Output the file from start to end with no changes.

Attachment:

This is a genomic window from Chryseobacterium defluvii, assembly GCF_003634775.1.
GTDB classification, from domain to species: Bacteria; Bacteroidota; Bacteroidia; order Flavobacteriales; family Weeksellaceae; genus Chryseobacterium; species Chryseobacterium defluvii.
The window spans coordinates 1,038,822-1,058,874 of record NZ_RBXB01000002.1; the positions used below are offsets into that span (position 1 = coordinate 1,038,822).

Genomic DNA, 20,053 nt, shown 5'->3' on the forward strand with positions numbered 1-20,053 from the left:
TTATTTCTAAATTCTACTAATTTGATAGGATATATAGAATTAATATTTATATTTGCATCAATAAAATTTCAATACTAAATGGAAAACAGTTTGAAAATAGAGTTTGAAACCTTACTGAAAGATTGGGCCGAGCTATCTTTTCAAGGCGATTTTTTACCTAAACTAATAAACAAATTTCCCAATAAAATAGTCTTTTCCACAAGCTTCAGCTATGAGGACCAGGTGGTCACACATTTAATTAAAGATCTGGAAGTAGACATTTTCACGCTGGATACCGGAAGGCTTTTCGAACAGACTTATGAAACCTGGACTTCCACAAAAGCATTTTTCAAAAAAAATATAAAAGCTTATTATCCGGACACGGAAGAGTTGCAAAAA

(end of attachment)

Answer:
This is a genomic window from Chryseobacterium defluvii, assembly GCF_003634775.1.
GTDB classification, from domain to species: Bacteria; Bacteroidota; Bacteroidia; order Flavobacteriales; family Weeksellaceae; genus Chryseobacterium; species Chryseobacterium defluvii.
The window spans coordinates 1,038,822-1,058,874 of record NZ_RBXB01000002.1; the positions used below are offsets into that span (position 1 = coordinate 1,038,822).

Genomic DNA, 20,053 nt, shown 5'->3' on the forward strand with positions numbered 1-20,053 from the left:
TTATTTCTAAATTCTACTAATTTGATAGGATATATAGAATTAATATTTATATTTGCATCAATAAAATTTCAATACTAAATGGAAAACAGTTTGAAAATAGAGTTTGAAACCTTACTGAAAGATTGGGCCGAGCTATCTTTTCAAGGCGATTTTTTACCTAAACTAATAAACAAATTTCCCAATAAAATAGTCTTTTCCACAAGCTTCAGCTATGAGGACCAGGTGGTCACACATTTAATTAAAGATCTGGAAGTAGACATTTTCACGCTGGATACCGGAAGGCTTTTCGAACAGACTTATGAAACCTGGACTTCCACAAAAGCATTTTTCAAAAAAAATATAAAAGCTTATTATCCGGACACGGAAGAGTTGCAAAAA